Drivers could save as much as $1,200 annually on fuel expenses if they operate electric vehicles instead of driving gasoline-powered compact cars, according to a study on improved fuel economy conducted by the Union of Concerned Scientists. The study would be favorable to companies producing electric vehicles like General Motors Co. (Chevrolet Volt) Nissan Motor Co. (Leaf) and Ford Motor Co. (Focus).
According to the study, plug-in vehicles could help the driver save from $750 to $1,200 yearly, instead of buying gasoline, at $3.50 a gallon, for a new car that has a mileage of 27 mpg, at a distance of 11,000 miles. The study noted that although electric vehicles appear more expensive than gasoline-fueled ones due to higher acquisition price, consumers would still be persuaded by the fact that they can save money by using electricity instead of gasoline.
Ford has priced its Focus electric car at around $39,995, before a $7,500 federal tax credit, and the gasoline version, the Focus SFE, at around $16,500. Nissan’s Leaf, meanwhile is being offered at a starting price $35,200.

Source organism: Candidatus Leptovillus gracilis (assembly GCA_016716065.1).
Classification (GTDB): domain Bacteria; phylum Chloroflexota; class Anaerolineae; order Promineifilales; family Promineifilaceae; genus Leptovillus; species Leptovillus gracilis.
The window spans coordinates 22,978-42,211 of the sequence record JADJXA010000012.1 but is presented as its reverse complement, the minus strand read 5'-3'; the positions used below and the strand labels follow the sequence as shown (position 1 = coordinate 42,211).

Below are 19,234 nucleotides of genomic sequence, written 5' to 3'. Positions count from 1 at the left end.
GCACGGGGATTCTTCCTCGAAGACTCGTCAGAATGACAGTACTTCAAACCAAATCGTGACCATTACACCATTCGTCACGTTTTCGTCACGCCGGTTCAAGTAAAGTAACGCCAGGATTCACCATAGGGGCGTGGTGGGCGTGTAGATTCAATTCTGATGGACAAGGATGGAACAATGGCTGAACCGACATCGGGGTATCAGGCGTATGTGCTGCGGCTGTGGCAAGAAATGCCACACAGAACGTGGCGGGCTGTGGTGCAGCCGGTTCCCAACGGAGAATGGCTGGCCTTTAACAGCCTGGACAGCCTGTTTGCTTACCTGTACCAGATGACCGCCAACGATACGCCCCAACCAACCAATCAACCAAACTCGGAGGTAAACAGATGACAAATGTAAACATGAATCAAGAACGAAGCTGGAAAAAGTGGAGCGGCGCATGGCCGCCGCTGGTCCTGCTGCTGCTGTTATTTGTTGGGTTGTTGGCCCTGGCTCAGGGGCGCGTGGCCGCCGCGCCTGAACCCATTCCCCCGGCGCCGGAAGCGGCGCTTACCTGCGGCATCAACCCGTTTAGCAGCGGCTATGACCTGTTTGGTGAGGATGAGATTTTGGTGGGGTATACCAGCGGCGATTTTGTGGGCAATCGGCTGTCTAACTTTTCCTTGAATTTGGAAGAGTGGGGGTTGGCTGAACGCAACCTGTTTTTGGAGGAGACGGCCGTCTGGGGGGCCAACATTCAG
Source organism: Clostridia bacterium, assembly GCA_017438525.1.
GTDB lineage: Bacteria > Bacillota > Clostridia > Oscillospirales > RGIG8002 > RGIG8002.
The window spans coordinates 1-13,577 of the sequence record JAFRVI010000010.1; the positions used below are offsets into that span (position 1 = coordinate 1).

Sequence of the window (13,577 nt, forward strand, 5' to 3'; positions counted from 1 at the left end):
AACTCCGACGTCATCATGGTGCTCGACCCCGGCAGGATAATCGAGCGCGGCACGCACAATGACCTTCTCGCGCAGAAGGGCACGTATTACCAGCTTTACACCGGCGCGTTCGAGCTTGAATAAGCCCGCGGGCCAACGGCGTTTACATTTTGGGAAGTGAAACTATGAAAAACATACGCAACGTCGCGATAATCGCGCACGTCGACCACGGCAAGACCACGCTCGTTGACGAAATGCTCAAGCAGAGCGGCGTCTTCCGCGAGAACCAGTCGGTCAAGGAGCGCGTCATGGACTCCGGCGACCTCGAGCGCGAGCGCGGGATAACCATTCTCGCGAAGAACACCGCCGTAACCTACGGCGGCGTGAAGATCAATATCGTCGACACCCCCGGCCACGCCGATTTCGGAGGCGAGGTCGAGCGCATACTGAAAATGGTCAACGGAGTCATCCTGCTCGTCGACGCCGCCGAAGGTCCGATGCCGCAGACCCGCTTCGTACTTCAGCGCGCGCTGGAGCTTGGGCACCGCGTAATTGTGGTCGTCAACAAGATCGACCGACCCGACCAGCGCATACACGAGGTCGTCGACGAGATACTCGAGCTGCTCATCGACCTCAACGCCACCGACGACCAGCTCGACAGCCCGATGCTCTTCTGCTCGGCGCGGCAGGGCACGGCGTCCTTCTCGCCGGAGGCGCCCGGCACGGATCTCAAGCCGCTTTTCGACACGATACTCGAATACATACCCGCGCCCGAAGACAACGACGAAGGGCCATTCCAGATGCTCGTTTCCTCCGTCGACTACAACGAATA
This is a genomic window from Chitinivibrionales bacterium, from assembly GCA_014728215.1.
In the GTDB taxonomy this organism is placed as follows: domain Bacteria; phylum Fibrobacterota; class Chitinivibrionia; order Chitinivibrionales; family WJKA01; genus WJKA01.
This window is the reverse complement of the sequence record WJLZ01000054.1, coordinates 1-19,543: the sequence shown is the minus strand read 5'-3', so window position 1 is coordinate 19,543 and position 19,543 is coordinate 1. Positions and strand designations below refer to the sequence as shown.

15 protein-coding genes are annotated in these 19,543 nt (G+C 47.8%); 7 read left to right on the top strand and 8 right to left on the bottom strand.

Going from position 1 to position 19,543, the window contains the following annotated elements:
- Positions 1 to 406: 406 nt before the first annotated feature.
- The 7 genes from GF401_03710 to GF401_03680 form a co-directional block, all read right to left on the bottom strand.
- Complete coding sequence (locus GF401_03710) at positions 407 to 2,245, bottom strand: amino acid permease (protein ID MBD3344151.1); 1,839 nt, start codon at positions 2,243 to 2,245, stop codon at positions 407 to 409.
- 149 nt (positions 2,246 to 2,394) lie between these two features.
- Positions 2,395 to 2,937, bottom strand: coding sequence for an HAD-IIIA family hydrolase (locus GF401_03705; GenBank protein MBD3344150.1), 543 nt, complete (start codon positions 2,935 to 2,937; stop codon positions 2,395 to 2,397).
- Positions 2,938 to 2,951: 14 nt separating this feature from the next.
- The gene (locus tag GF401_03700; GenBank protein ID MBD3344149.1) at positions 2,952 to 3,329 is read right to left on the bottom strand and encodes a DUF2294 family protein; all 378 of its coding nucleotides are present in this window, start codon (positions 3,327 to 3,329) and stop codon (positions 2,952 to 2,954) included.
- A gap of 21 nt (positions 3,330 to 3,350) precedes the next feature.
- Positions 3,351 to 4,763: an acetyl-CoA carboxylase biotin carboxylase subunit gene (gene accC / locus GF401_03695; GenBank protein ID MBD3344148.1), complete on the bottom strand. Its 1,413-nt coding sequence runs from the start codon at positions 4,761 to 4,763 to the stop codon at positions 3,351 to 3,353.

The U.S. National Highway Traffic Safety Administration gave the Focus SFE a fuel economy rating to of 33 mpg for city and highway driving, while the U.S. Environmental Agency has certified the electric Focus as having a fuel economy rating equivalent of 105 mpg. According to auto-researcher Edmunds.com, electric vehicles may account for seven percent of U.S. auto sales by 2017, even when consumers take rising pump prices into consideration.
Ford Focus Electric is not just designed to provide excellent energy efficiency as well as reliable operation, but it also delivers genuine driving enjoyment. The car’s all-electric powertrain and its single-speed transmission promise instant response and smooth acceleration (up to 84 mph or 136 kph) when you push down the accelerator.
A big part of Focus Electric's handling, steering, and braking feel is being shared with the sporty, fuel-powered, agile Focus models where it is based on, making Focus Electric one dynamic driver's car. Its outstanding aerodynamics and the absence of diesel or gasoline engine also contribute to that remarkably quiet and comfortable in-car experience.
Sherif Marakby, director of electrification programs and engineering at Ford, said that more than any of the market’s other electric vehicle, the Ford Focus Electric does not lose any of the dynamics and the quality of a traditional car. According to him, the car shares many premium features and components that are similar to its gasoline-powered counterpart. This while also delivering an excitingly unique driving experience and distinct efficiencies.
In addition, the Ford Focus Electric showcases a host of standard security and safety features that include an electronic traction control, six airbags, MyKey for North America, and a hands-free SYNC phone connectivity. What’s more, it has parts that are made extensively of eco-friendly materials, like its bio-foam seat cushions as well as recycled fabrics.